Hunted by Herod or by ISIS: The Persecuted Deserve Our Christmas Gifts
“…[W]e gave everything up, and now we’re living in slums, and shipping containers, all because we refused to renounce Jesus Christ.”
The 12 days of Christmas have begun, and many of us are still at home, enjoying the warmth and comforts of family, friends, and feasts. But for some Christians there is “no home for the holidays” this year, as Perry Chiaramonte recently reported at Fox News:
[T]he campaign to liberate Mosul from ISIS rages on, [and]Christian residents of surrounding villages already freed from the terror army’s grip have returned to find their homes booby-trapped, in ruins and uninhabitable.
…In some towns, most of the infrastructure has been reduced to rubble; in others, dangerous chemical compounds have been dumped, polluting the ground. But what all the places have in common is that they are unsafe and nearly impossible for those who fled to return any time soon.”
For American Christians, our persecuted brothers and sisters in the Middle East are both an inspiration and an opportunity this Christmas Season. Their heroic witness gives us an inspiring glimpse into the heart of the Lord who was hunted by the powers of darkness from the moment of His conception. These Christians also represent an opportunity for us to give back to Our Lord by drawing close to the people closest to Him; those who suffer for His sake.
Enter the Iraqi Christian Relief Council, one of my favorite advocacy organizations. “This year, December marks the official beginning of rebuilding efforts with Operation Return to Nineveh, our massive campaign to rebuild communities and churches destroyed by the Islamic State since 2014,” a recent blog update at iraqichristianrelief.org states. On Christmas Day, they also prepared “1,000 Christmas presents for 1,000 displaced Assyrian Christian children who have suffered tremendous trauma at the hands of the Islamic State….”
Juliana Taimoorazy is the founder and president of the Iraqi Christian Relief Council, and a Senior Fellow for the Philos Project. In a recent interview, she told me about the tremendous hardship many Assyrian Christians have faced since ISIS’s attacks in 2014, and about the hopeful mission of the “Operation Return to Nineveh” campaign:
It is incredibly important for the Christians to be armed to protect their own kind. In 2014 the Iraqi government, the Iraqi military and the Peshmerga failed us gravely in not protecting the vulnerable minorities. The Kurdish Regional Government, the Peshmerga, actually took our weapons away about two weeks before ISIS attacked. So we didn’t have any weapons to protect ourselves. A lot of our women were kidnapped, a lot of our kids were executed, a lot of our men were executed, because we couldn’t defend ourselves.
So now that we’re working on liberating these areas from ISIS, if we don’t protect ourselves, we do not trust the Kurds and we do not trust the Iraqi government to protect us. That’s why we are appealing to the West to help us to be equipped to defend our own when the time comes if, God forbid, there’s another attack.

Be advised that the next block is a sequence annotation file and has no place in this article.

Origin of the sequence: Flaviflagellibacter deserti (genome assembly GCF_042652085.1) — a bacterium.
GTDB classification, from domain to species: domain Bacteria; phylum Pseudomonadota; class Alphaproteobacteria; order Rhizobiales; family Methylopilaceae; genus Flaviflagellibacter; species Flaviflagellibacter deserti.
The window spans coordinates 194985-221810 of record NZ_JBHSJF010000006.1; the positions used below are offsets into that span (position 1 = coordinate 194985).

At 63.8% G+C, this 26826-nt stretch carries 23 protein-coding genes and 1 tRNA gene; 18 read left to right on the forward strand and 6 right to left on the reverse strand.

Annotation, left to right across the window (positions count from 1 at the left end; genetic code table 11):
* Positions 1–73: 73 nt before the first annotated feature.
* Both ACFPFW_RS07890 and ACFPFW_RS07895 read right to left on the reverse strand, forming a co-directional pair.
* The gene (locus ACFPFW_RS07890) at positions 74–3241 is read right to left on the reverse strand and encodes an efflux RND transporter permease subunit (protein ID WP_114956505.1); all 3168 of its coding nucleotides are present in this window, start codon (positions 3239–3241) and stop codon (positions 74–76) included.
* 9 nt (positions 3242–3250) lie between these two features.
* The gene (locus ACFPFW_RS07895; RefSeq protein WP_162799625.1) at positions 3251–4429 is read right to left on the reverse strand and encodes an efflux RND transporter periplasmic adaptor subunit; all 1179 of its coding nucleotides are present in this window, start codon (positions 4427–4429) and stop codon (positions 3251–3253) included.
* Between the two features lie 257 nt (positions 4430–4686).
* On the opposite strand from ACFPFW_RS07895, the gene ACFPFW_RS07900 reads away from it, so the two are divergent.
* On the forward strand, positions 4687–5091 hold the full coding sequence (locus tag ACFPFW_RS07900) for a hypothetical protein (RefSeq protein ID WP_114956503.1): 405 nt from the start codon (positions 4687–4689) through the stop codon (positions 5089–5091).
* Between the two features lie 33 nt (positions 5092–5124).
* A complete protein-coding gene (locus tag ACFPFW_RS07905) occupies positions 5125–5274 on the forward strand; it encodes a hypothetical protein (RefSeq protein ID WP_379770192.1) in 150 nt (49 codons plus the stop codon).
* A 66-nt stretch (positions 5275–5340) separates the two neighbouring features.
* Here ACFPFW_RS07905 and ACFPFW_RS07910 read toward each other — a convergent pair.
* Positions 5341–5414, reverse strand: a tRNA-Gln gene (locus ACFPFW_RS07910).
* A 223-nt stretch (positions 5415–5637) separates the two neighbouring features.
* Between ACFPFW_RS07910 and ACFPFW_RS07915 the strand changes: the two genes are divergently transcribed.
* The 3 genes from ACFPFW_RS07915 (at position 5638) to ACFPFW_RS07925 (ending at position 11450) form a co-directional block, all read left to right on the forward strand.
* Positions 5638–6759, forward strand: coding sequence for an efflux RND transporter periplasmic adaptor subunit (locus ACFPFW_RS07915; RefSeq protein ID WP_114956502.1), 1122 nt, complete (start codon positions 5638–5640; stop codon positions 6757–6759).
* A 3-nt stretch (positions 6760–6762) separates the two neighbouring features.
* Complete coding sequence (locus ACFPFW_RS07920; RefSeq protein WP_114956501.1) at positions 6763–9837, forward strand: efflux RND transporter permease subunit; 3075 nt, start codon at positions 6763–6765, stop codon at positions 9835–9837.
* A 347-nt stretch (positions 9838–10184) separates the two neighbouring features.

Right now we have multiple Assyrian Christian militias. One of them that is the only officially recognized militia is called the Ninevah Plain Protection Unit, which is a part of the Iraqi military. They are assisted very little, but they are assisted by the Iraqi government, and they have been trained by the Americans. But we need more than that. We need a lot more for us to really have our own province.
When I asked Taimoorazy about the faith of Christians displaced by ISIS, she gave a surprising answer. “Their faith has grown stronger,” she said, “much stronger.” She told me what some local Christians had said to her face on a recent visit to Iraq:
You Christians in the West don’t understand Christianity as well as we do. We really have faith in Jesus. Look at how we live. We used to have homes like you do. We used to be doctors and lawyers and farm owners just like you. But we gave everything up, and now we’re living in slums, and shipping containers, all because we refused to renounce Jesus Christ.
“They say ISIS has caused them to become stronger Christians,” Taimoorazy said.
Being the Hands and Feet of Jesus
We know it’s our duty to defend the vulnerable, the “least of these” whom Christ warned us to treat as Himself (Matthew 25:40). Some of these Christians are in the same position the Christ Child was in during the first Christmas season: homeless, hungry, and hunted by soldiers with orders to kill.
Can there possibly be a better birthday gift for Our Lord than supporting His persecuted children in the Middle East, so close to where Christianity itself was born? This Christmastide, please consider supporting Juliana Taimoorazy and the work of the Iraqi Christian Relief Council. To donate, click here for the Iraqi Christian Relief Council’s donation page.
“I have been raising awareness in America since 2007 when not many people knew that there were Christians in Iraq who were being persecuted for their faith and for their Assyrian ethnicity,” Taimoorazy told me:
It is heartwarming to see that the Western Church is waking up to the cause of the Christians of Iraq and Syria and there are more and more organizations wanting to do the right thing. One of these organizations is the Knights of Columbus who compassionately has come along our Eastern Church and have extended their Christian hand to help. I ask the Western Church to remember that if the Holy Spirit brings us the knowledge of such persecution, then He, our Lord expects us to act. St. Teresa of Avila said: “Christ has no Body now but yours. No hands, no feet on earth but yours.” Knowledge bears responsibility and now that my fellow Western Christians know of the despair and suffering, it is our duty to break the long silence and be the hands and feet of Jesus on earth.